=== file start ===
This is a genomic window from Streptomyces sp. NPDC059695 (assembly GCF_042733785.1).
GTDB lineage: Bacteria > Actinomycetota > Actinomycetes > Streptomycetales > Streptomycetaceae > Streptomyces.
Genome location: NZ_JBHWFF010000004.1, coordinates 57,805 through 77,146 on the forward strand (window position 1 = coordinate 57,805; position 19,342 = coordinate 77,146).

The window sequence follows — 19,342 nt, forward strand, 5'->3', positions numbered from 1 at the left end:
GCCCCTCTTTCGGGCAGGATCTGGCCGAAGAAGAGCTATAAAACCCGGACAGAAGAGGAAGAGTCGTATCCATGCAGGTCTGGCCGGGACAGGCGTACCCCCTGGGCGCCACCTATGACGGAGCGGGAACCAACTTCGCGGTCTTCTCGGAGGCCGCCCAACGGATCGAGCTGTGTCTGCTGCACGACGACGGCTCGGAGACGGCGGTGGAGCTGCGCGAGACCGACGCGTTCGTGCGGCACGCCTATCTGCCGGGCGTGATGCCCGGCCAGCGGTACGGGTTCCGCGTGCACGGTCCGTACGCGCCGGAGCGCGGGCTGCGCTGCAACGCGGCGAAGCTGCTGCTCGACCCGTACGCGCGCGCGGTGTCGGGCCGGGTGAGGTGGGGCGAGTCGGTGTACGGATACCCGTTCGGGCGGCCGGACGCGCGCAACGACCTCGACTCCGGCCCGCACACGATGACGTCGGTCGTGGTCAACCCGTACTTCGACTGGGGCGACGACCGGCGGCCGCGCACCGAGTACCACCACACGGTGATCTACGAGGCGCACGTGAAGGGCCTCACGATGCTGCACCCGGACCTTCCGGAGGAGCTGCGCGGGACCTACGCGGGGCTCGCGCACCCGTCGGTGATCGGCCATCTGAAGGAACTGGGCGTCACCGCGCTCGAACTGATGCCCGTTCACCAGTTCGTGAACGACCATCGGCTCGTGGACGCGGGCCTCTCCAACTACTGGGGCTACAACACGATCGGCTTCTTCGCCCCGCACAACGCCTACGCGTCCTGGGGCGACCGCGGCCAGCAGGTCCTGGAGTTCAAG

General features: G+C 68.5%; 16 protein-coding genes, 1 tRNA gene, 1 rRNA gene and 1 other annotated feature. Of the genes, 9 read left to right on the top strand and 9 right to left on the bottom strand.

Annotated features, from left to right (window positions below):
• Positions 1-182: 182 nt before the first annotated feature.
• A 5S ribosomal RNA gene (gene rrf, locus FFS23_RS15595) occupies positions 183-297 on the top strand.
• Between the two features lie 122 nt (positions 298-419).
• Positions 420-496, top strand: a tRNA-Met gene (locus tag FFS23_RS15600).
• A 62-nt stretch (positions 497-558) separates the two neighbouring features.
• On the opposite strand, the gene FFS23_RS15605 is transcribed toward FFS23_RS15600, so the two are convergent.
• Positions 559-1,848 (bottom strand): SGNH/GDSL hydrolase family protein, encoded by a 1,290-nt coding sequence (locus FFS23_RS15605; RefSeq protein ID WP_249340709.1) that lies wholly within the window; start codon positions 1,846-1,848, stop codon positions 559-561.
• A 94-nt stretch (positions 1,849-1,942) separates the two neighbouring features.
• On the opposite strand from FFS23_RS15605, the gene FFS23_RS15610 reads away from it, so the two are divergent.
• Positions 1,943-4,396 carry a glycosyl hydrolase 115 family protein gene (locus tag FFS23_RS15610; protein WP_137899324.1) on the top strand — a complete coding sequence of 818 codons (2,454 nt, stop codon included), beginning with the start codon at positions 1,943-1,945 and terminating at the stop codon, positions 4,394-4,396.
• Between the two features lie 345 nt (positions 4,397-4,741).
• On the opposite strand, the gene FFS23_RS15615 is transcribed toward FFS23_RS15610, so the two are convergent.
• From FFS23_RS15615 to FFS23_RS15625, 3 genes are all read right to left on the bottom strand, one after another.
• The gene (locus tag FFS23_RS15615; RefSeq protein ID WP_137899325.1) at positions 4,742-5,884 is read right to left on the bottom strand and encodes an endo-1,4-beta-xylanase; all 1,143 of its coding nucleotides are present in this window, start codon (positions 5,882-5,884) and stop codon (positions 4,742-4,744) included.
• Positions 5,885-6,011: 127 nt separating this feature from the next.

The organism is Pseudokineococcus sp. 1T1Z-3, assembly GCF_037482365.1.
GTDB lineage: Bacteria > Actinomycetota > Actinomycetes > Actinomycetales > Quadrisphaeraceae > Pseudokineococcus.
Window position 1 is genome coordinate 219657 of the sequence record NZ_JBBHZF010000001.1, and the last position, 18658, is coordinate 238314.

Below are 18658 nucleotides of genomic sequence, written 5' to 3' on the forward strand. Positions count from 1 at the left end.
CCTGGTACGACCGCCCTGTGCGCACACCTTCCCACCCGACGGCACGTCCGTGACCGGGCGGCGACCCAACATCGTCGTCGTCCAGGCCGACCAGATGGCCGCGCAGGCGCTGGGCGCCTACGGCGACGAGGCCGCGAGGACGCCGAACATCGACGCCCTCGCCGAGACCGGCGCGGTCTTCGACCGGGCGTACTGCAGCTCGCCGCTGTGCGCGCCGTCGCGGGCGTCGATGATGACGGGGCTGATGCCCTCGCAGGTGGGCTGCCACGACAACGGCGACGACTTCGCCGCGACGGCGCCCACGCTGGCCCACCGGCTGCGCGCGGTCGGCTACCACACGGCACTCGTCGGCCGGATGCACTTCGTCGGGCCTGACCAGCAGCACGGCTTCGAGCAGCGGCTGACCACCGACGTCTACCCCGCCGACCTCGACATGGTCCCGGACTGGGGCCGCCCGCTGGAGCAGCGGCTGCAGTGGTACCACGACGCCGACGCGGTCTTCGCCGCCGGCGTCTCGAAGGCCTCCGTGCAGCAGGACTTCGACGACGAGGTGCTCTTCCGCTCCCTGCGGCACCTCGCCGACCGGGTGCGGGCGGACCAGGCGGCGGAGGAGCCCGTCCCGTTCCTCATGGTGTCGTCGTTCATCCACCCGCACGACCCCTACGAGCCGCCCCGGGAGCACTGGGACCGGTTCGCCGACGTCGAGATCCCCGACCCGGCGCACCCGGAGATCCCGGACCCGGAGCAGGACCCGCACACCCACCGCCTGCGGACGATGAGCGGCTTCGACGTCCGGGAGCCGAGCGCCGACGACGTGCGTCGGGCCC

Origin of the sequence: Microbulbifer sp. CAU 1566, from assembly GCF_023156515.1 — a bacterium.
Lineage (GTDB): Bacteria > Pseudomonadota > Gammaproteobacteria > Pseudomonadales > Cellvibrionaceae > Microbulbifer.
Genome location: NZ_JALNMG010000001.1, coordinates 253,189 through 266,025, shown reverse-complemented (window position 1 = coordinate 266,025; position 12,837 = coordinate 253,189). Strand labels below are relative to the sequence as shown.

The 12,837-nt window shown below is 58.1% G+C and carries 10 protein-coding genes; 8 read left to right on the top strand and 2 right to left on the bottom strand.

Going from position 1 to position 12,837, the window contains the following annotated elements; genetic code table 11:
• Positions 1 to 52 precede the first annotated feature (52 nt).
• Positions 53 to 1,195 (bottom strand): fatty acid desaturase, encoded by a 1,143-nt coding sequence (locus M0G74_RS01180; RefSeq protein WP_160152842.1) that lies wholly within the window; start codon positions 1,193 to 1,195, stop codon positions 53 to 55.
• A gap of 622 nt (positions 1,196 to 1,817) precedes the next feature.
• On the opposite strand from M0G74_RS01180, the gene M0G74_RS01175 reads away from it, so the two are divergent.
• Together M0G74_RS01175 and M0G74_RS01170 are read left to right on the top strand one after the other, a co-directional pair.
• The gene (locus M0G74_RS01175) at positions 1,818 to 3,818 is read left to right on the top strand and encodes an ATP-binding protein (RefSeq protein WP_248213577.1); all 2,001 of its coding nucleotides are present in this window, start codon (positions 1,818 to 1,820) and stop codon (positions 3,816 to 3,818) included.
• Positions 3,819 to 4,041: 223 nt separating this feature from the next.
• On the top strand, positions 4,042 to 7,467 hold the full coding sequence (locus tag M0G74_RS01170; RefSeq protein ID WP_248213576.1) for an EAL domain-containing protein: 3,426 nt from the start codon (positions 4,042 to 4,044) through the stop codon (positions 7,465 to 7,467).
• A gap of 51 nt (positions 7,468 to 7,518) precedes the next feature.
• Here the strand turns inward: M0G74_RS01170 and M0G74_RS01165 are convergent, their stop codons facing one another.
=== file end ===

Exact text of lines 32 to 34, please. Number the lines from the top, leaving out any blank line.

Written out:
Going from position 1 to position 12,837, the window contains the following annotated elements; genetic code table 11:
• Positions 1 to 52 precede the first annotated feature (52 nt).
• Positions 53 to 1,195 (bottom strand): fatty acid desaturase, encoded by a 1,143-nt coding sequence (locus M0G74_RS01180; RefSeq protein WP_160152842.1) that lies wholly within the window; start codon positions 1,193 to 1,195, stop codon positions 53 to 55.